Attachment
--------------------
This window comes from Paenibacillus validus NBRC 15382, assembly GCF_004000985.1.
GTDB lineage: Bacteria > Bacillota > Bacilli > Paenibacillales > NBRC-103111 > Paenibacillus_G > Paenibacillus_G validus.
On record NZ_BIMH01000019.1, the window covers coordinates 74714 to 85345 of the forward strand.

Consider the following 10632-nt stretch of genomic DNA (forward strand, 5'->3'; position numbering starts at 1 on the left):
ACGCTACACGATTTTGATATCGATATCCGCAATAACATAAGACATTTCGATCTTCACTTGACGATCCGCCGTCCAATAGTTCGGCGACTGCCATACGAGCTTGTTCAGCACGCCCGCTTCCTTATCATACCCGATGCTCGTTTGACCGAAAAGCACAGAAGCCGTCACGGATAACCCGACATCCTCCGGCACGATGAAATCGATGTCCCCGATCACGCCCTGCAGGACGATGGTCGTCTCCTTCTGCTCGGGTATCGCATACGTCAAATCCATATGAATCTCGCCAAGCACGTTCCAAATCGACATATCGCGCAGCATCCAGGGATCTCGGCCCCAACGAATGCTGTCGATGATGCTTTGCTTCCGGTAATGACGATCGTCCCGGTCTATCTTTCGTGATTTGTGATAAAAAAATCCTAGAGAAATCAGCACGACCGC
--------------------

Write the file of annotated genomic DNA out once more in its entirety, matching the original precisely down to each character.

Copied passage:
This window comes from Paenibacillus validus NBRC 15382, assembly GCF_004000985.1.
GTDB lineage: Bacteria > Bacillota > Bacilli > Paenibacillales > NBRC-103111 > Paenibacillus_G > Paenibacillus_G validus.
On record NZ_BIMH01000019.1, the window covers coordinates 74714 to 85345 of the forward strand.

Consider the following 10632-nt stretch of genomic DNA (forward strand, 5'->3'; position numbering starts at 1 on the left):
ACGCTACACGATTTTGATATCGATATCCGCAATAACATAAGACATTTCGATCTTCACTTGACGATCCGCCGTCCAATAGTTCGGCGACTGCCATACGAGCTTGTTCAGCACGCCCGCTTCCTTATCATACCCGATGCTCGTTTGACCGAAAAGCACAGAAGCCGTCACGGATAACCCGACATCCTCCGGCACGATGAAATCGATGTCCCCGATCACGCCCTGCAGGACGATGGTCGTCTCCTTCTGCTCGGGTATCGCATACGTCAAATCCATATGAATCTCGCCAAGCACGTTCCAAATCGACATATCGCGCAGCATCCAGGGATCTCGGCCCCAACGAATGCTGTCGATGATGCTTTGCTTCCGGTAATGACGATCGTCCCGGTCTATCTTTCGTGATTTGTGATAAAAAAATCCTAGAGAAATCAGCACGACCGC